1. Any person who, by an order or judgment made or entered in an action for divorce, separation, annulment or declaration of the nullity of a void marriage or an action for the enforcement in this state of a judgment for divorce, separation or annulment or declaring the nullity of a void marriage rendered in another state, is directed to make payment of any sum or sums of money and against whom an order to punish for a contempt of court has been made pursuant to the provisions of section two hundred forty-five of this chapter or the judiciary law may, if financially unable to comply with the order or judgment to make such payment, upon such notice to such parties as the court may direct, make application to the court for an order relieving him from such payment and such contempt order. The court, upon the hearing of such application, if satisfied from the proofs and evidence offered and submitted that the applicant is financially unable to make such payment may, upon a showing of good cause, until further order of the court, modify the order or judgment to make such payment and relieve him from such contempt order. No such modification shall reduce or annul unpaid sums or installments accrued prior to the making of such application unless the defaulting party shows good cause for failure to make application for relief from the judgement or order directing such payment prior to the accrual of such arrears.

Terms Used In N.Y. Domestic Relations Law 246

  • Defendant: In a civil suit, the person complained against; in a criminal case, the person accused of the crime.
  • Evidence: Information presented in testimony or in documents that is used to persuade the fact finder (judge or jury) to decide the case for one side or the other.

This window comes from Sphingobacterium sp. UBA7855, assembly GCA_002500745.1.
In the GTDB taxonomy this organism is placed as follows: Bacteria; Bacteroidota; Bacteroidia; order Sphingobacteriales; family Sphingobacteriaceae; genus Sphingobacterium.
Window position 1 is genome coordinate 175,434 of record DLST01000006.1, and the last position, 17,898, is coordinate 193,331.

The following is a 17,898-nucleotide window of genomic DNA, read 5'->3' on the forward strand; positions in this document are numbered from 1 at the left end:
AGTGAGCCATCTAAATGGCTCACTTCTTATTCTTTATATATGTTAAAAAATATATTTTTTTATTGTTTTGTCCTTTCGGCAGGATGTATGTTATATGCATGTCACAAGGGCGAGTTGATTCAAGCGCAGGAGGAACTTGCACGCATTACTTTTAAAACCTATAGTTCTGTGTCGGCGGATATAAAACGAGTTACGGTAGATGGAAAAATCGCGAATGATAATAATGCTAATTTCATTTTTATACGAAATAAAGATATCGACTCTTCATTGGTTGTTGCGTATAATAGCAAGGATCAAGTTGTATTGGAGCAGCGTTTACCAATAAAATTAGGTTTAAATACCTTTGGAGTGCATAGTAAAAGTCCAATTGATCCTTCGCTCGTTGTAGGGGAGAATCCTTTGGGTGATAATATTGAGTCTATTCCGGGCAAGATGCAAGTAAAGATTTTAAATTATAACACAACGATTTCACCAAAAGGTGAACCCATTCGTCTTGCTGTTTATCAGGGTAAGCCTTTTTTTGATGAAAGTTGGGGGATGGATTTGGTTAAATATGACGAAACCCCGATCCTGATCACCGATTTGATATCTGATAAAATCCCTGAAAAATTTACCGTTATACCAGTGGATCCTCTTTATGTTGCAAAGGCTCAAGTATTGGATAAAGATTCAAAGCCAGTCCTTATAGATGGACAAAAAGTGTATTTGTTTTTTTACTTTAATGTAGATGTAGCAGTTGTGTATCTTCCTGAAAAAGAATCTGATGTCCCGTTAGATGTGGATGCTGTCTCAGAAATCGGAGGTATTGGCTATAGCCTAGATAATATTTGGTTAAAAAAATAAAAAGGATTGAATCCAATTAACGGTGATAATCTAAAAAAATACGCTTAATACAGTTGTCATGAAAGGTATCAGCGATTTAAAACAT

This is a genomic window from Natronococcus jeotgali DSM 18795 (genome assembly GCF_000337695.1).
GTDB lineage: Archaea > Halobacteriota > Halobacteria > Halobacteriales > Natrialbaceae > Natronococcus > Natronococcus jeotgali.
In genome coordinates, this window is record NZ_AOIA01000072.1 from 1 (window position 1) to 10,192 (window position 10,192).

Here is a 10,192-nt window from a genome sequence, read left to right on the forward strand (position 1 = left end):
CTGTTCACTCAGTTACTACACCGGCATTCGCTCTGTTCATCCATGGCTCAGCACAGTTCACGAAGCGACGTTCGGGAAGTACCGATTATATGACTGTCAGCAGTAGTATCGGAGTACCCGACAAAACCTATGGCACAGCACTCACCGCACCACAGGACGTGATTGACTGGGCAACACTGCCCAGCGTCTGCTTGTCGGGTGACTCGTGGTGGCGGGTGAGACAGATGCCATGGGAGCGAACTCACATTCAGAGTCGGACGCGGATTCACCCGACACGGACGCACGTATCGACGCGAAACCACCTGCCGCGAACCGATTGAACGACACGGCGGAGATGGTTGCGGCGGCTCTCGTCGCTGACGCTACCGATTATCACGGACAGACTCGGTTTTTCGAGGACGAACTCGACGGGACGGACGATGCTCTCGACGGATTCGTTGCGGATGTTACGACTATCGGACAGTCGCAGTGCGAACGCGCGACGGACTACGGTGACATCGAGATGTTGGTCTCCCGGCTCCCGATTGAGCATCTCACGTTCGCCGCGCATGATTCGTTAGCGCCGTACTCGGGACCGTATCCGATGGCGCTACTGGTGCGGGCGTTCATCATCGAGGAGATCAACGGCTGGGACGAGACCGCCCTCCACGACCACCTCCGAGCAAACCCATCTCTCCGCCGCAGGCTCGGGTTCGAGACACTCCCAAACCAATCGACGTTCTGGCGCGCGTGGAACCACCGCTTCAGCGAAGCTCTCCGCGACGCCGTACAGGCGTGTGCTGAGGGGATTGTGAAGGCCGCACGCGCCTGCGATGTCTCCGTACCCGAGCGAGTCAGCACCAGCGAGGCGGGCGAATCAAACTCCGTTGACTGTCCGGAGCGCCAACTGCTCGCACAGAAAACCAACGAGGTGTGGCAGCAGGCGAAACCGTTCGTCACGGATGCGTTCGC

• Judgement: The official decision of a court finally determining the respective rights and claims of the parties to a suit.

Such modification may increase such support nunc pro tunc based on newly discovered evidence.

2. Whenever, upon application to the court by an interested party, it appears to the satisfaction of the court that any person, who has been relieved totally or partially from making any such payment pursuant to the provisions of this section, is no longer financially unable to comply with the order or judgment to make such payment, then the court may, upon a showing of good cause, modify or revoke its order relieving him totally or partially from making such payment.

3. Any person may assert his financial inability to comply with the directions contained in an order or judgment made or entered in an action for divorce, separation, annulment or declaration of the nullity of a void marriage or an action for the enforcement in this state of a judgment for divorce, separation or annulment or declaring the nullity of a void marriage rendered in another state, as a defense in a proceeding instituted against him under section two hundred forty-five or under the judiciary law to punish him for his failure to comply with such directions and, if the court, upon the hearing of such contempt proceeding, is satisfied from the proofs and evidence offered and submitted that the defendant is financially unable to comply with such order or judgment, it may, in its discretion, until further order of the court, make an order modifying such order or judgment and denying the application to punish the defendant for contempt. No such modification shall reduce or annul arrears accrued prior to the making of such application unless the defaulting party shows good cause for failure to make application for relief from the judgment or order directing such payment prior to the accrual of such arrears. Such modification may increase such support nunc pro tunc as of the date of the application based on newly discovered evidence. Any retroactive amount of support due shall be paid in one sum or periodic sums, as the court shall direct, taking into account any amount of temporary support which has been paid.